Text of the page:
-Every day in Queenstown, New Zealand was a party. Winter-fest; which marked the official opening for ski season in Queenstown.

-Various, full-moon, half-moon, jungle, and waterfall parties in Thailand.

-Pub street in Cambodia

-Beach parties and concerts in Bali

-Secret hidden parties in Central America

-Various street festivals that would pop up in Central America

-The numerous Street parties in Colombia

 

Do you have any money saving tips for flights / accommodation? Any recommended sites to book on?

Always shop around, look at different sites, compare different compare sites to each other, go directly to the airlines, play around with specific days and times. Also try to book in advance, flights tend to be cheaper the earlier you buy them. Sometimes buying multiple tickets works out cheaper and quicker to reach your destination.

For Accommodation and for hostels in particular don’t always rely on booking sites, sometimes it’s worthwhile to walk around yourself and look for yourself once you’re at your destination. Some of the smaller hostels don’t advertise or use internet sites. I’ve found so many cheaper and better hostels by just looking myself.

What has been some of your top highlights from travelling (experiences / places)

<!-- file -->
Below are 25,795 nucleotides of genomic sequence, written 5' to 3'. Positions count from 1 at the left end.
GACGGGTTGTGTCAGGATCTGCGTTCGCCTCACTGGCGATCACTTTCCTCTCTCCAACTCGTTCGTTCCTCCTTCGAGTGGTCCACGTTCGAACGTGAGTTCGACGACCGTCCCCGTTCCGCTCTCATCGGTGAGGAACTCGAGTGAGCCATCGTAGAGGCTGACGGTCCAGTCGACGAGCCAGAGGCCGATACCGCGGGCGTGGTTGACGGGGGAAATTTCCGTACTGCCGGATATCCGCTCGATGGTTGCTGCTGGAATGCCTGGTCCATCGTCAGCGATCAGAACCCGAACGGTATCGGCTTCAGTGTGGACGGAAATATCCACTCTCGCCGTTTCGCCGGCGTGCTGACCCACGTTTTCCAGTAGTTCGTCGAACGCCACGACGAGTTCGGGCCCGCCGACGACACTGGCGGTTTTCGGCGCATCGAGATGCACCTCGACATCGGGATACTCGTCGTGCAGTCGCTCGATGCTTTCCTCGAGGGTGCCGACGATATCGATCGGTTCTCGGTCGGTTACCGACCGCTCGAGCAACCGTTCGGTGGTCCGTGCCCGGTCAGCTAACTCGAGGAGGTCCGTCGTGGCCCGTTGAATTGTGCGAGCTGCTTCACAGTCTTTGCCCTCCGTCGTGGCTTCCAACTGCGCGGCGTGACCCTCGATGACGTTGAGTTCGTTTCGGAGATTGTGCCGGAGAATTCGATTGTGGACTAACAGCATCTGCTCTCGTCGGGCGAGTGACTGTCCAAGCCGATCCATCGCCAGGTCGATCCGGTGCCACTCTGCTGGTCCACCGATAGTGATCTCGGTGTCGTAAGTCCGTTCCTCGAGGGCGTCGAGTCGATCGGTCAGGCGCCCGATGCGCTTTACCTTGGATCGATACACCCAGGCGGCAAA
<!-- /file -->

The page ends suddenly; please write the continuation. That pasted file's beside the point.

Sky diving over the Great barrier Reef, and a 2nd Sky dive from 19,000ft over snowcapped mountains.
Standing on Bondi Beach on New year’s morning watching the sun rise over the sea with travelers that became like family.
The incredible exotic wildlife I’ve seen and been up close and personal with in.
Eating Local delicacies (Fried Scorpion on a stick was the best)
Seeing a volcano erupt with my own eyes.
Volcano boarding down the side of an active Volcano.
Being lucky enough to call New Zealand home for a year.
The various Paradise Islands I’ve been able to travel to and live in.
Experiencing Machu Picchu.
Exploring the Uyuni Salt flats in Bolivia.
Fraser Island in Australia.
Traveling through Laos.
Exploring the many jungles and rain-forests around the world.
Mexico.
The incredible people I’ve met from all over the world.

What is on your bucket list (Places & Experiences) ?

-To see the northern lights
-Travel the silk road
-Experience the Sahara Desert
-Patagonia
-Atacama Desert.
-Mongolia
-Japan
-Would to experience Zero Gravity
-Sleep in a glass igloo
-Try and spend a winter in Alaska.

 

How do you see the future of nomadism?

I can only see it growing, so many more people are taking to travel, especially long-term travel. I see around me younger travellers out of university, even young families deciding that travel is the best form of education for their children. Many people have started to realise traveling is much more accessible than what was thought previously. And of course in the age we live in, more and more work can be done remotely, so digital nomads are also on the rise.

Please share one quote you love.

“Worrying is like a rocking chair, gives you something to do but doesn’t get you anywhere”.